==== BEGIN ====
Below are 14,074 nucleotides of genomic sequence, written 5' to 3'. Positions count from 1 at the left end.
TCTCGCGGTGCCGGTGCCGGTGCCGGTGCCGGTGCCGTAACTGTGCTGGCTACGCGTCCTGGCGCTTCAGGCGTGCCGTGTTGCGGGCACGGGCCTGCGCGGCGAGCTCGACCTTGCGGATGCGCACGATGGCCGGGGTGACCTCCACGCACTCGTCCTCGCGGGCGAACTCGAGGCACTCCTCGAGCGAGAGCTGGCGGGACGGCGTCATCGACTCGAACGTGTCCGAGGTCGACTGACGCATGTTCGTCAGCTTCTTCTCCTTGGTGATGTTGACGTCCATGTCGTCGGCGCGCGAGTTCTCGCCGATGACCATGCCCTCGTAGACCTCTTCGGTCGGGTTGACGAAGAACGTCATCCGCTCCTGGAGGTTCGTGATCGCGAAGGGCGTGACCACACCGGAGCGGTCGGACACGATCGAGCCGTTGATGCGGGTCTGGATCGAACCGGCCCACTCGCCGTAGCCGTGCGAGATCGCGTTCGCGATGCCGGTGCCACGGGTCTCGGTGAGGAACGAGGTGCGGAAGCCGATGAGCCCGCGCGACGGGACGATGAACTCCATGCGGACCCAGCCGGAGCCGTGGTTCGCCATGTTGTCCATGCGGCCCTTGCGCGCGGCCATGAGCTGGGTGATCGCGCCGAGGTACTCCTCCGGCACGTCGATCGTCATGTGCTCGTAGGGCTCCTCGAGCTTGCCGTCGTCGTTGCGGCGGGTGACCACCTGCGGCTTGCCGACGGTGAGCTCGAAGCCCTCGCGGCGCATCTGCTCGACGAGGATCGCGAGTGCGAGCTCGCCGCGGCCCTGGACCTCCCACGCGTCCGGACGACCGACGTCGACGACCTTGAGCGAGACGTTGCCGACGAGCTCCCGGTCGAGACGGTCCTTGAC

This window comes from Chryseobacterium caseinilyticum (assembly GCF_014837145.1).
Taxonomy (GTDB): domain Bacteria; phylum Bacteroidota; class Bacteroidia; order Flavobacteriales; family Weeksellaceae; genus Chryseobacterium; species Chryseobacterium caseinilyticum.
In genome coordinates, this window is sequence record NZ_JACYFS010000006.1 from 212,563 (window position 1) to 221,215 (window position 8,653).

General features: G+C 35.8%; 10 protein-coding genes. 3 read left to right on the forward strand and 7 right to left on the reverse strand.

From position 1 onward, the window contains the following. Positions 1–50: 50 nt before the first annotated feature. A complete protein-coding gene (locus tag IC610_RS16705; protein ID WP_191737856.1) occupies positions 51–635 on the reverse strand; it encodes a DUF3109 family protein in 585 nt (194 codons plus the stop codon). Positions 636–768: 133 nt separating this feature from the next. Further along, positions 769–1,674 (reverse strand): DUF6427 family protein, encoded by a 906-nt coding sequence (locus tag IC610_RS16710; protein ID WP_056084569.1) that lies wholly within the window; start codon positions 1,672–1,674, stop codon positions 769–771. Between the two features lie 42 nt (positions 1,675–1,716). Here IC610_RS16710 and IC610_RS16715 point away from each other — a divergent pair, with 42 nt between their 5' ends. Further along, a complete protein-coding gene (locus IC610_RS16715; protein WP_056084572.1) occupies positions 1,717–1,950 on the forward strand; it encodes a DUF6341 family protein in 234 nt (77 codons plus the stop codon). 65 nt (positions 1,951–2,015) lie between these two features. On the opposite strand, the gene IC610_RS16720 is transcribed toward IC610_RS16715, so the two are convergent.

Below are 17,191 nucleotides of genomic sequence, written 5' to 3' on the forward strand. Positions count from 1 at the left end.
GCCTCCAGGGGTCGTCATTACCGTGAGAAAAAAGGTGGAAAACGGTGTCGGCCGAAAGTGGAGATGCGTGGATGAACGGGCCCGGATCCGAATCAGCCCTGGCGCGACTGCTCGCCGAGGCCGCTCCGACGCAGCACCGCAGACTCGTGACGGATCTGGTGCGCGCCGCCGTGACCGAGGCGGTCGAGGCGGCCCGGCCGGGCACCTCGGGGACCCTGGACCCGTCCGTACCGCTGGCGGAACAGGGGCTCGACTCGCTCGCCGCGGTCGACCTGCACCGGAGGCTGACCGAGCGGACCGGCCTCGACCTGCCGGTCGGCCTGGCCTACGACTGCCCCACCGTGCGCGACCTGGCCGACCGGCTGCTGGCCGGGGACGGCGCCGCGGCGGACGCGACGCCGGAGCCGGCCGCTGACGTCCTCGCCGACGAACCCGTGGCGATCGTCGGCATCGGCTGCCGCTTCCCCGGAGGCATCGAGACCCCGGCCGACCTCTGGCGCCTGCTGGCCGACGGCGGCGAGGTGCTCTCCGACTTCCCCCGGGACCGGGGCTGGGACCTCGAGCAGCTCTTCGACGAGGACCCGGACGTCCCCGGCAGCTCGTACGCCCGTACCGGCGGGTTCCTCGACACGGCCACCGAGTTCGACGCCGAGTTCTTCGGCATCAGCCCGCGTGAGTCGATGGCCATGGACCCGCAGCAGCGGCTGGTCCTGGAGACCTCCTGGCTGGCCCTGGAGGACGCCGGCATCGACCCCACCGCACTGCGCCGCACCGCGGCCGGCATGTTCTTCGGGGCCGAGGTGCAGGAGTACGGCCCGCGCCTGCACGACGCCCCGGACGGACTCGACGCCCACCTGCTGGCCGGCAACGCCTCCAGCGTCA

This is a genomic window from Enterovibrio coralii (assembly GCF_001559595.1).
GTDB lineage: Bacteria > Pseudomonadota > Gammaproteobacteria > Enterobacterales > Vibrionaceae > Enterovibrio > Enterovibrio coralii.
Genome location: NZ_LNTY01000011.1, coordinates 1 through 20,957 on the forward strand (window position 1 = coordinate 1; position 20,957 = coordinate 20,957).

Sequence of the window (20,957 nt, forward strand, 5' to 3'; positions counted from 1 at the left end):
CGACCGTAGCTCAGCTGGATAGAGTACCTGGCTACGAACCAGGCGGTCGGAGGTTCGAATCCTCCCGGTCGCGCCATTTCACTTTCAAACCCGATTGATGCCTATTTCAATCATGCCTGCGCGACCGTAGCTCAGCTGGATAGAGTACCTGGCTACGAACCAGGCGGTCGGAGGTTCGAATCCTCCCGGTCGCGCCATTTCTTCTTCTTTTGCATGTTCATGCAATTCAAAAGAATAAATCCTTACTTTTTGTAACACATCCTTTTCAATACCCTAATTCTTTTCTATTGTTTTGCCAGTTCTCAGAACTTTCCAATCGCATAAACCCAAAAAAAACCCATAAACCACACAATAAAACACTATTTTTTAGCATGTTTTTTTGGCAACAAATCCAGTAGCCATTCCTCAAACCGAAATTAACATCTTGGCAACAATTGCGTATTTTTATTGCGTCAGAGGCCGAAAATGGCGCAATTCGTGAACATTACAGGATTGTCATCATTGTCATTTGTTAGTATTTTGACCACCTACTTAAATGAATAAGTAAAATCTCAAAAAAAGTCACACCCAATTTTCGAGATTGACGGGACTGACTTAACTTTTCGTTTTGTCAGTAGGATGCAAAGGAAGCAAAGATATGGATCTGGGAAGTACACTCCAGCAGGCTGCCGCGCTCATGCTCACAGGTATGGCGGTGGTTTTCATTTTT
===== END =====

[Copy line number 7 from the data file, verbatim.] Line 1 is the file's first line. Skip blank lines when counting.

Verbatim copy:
From position 1 onward, the window contains the following. Positions 1–50: 50 nt before the first annotated feature. A complete protein-coding gene (locus tag IC610_RS16705; protein ID WP_191737856.1) occupies positions 51–635 on the reverse strand; it encodes a DUF3109 family protein in 585 nt (194 codons plus the stop codon). Positions 636–768: 133 nt separating this feature from the next. Further along, positions 769–1,674 (reverse strand): DUF6427 family protein, encoded by a 906-nt coding sequence (locus tag IC610_RS16710; protein ID WP_056084569.1) that lies wholly within the window; start codon positions 1,672–1,674, stop codon positions 769–771. Between the two features lie 42 nt (positions 1,675–1,716). Here IC610_RS16710 and IC610_RS16715 point away from each other — a divergent pair, with 42 nt between their 5' ends. Further along, a complete protein-coding gene (locus IC610_RS16715; protein WP_056084572.1) occupies positions 1,717–1,950 on the forward strand; it encodes a DUF6341 family protein in 234 nt (77 codons plus the stop codon). 65 nt (positions 1,951–2,015) lie between these two features. On the opposite strand, the gene IC610_RS16720 is transcribed toward IC610_RS16715, so the two are convergent.